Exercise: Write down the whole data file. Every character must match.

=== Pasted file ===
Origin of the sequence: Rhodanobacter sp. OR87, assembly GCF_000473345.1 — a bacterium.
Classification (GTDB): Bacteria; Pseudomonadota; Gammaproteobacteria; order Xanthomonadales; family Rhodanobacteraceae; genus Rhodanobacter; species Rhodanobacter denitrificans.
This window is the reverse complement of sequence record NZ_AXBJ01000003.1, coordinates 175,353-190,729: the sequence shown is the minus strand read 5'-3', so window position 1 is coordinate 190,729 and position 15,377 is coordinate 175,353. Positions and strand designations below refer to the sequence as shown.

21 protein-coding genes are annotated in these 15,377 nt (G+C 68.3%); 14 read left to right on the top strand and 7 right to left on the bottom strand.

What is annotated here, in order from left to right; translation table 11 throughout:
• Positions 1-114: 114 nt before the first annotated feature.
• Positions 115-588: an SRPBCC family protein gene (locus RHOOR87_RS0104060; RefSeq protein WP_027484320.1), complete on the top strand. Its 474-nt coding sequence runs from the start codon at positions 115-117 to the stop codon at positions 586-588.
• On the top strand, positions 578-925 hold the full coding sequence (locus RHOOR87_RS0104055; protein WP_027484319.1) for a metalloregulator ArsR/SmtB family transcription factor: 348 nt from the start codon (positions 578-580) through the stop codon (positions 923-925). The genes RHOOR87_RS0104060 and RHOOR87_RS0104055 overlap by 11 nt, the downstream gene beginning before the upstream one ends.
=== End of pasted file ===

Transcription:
Origin of the sequence: Rhodanobacter sp. OR87, assembly GCF_000473345.1 — a bacterium.
Classification (GTDB): Bacteria; Pseudomonadota; Gammaproteobacteria; order Xanthomonadales; family Rhodanobacteraceae; genus Rhodanobacter; species Rhodanobacter denitrificans.
This window is the reverse complement of sequence record NZ_AXBJ01000003.1, coordinates 175,353-190,729: the sequence shown is the minus strand read 5'-3', so window position 1 is coordinate 190,729 and position 15,377 is coordinate 175,353. Positions and strand designations below refer to the sequence as shown.

21 protein-coding genes are annotated in these 15,377 nt (G+C 68.3%); 14 read left to right on the top strand and 7 right to left on the bottom strand.

What is annotated here, in order from left to right; translation table 11 throughout:
• Positions 1-114: 114 nt before the first annotated feature.
• Positions 115-588: an SRPBCC family protein gene (locus RHOOR87_RS0104060; RefSeq protein WP_027484320.1), complete on the top strand. Its 474-nt coding sequence runs from the start codon at positions 115-117 to the stop codon at positions 586-588.
• On the top strand, positions 578-925 hold the full coding sequence (locus RHOOR87_RS0104055; protein WP_027484319.1) for a metalloregulator ArsR/SmtB family transcription factor: 348 nt from the start codon (positions 578-580) through the stop codon (positions 923-925). The genes RHOOR87_RS0104060 and RHOOR87_RS0104055 overlap by 11 nt, the downstream gene beginning before the upstream one ends.